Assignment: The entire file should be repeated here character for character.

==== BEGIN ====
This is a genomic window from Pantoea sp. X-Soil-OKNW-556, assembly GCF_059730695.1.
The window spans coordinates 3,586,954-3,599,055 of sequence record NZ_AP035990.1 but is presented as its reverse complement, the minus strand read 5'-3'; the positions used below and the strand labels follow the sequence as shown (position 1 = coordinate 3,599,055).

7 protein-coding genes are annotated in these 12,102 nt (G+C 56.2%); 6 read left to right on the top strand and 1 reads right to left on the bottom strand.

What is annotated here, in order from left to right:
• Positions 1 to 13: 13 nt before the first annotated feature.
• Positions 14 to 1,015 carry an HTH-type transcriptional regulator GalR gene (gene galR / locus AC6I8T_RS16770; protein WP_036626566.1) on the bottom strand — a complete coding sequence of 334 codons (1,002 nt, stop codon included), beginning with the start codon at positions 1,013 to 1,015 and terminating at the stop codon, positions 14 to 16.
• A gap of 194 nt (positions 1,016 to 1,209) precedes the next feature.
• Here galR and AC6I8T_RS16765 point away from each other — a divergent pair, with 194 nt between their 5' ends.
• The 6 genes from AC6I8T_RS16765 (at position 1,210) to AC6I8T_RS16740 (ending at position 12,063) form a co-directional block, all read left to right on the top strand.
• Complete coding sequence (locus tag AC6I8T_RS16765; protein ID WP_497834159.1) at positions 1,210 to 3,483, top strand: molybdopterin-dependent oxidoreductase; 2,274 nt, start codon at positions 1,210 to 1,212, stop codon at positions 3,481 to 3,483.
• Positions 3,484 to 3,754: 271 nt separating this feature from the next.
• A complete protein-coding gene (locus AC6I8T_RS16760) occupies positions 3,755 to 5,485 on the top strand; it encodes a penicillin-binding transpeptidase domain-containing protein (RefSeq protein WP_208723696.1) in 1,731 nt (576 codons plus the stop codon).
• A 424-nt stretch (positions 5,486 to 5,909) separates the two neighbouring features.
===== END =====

This is a genomic window from Pantoea sp. X-Soil-OKNW-556, assembly GCF_059730695.1.
The window spans coordinates 3,586,954-3,599,055 of sequence record NZ_AP035990.1 but is presented as its reverse complement, the minus strand read 5'-3'; the positions used below and the strand labels follow the sequence as shown (position 1 = coordinate 3,599,055).

7 protein-coding genes are annotated in these 12,102 nt (G+C 56.2%); 6 read left to right on the top strand and 1 reads right to left on the bottom strand.

What is annotated here, in order from left to right:
• Positions 1 to 13: 13 nt before the first annotated feature.
• Positions 14 to 1,015 carry an HTH-type transcriptional regulator GalR gene (gene galR / locus AC6I8T_RS16770; protein WP_036626566.1) on the bottom strand — a complete coding sequence of 334 codons (1,002 nt, stop codon included), beginning with the start codon at positions 1,013 to 1,015 and terminating at the stop codon, positions 14 to 16.
• A gap of 194 nt (positions 1,016 to 1,209) precedes the next feature.
• Here galR and AC6I8T_RS16765 point away from each other — a divergent pair, with 194 nt between their 5' ends.
• The 6 genes from AC6I8T_RS16765 (at position 1,210) to AC6I8T_RS16740 (ending at position 12,063) form a co-directional block, all read left to right on the top strand.
• Complete coding sequence (locus tag AC6I8T_RS16765; protein ID WP_497834159.1) at positions 1,210 to 3,483, top strand: molybdopterin-dependent oxidoreductase; 2,274 nt, start codon at positions 1,210 to 1,212, stop codon at positions 3,481 to 3,483.
• Positions 3,484 to 3,754: 271 nt separating this feature from the next.
• A complete protein-coding gene (locus AC6I8T_RS16760) occupies positions 3,755 to 5,485 on the top strand; it encodes a penicillin-binding transpeptidase domain-containing protein (RefSeq protein WP_208723696.1) in 1,731 nt (576 codons plus the stop codon).
• A 424-nt stretch (positions 5,486 to 5,909) separates the two neighbouring features.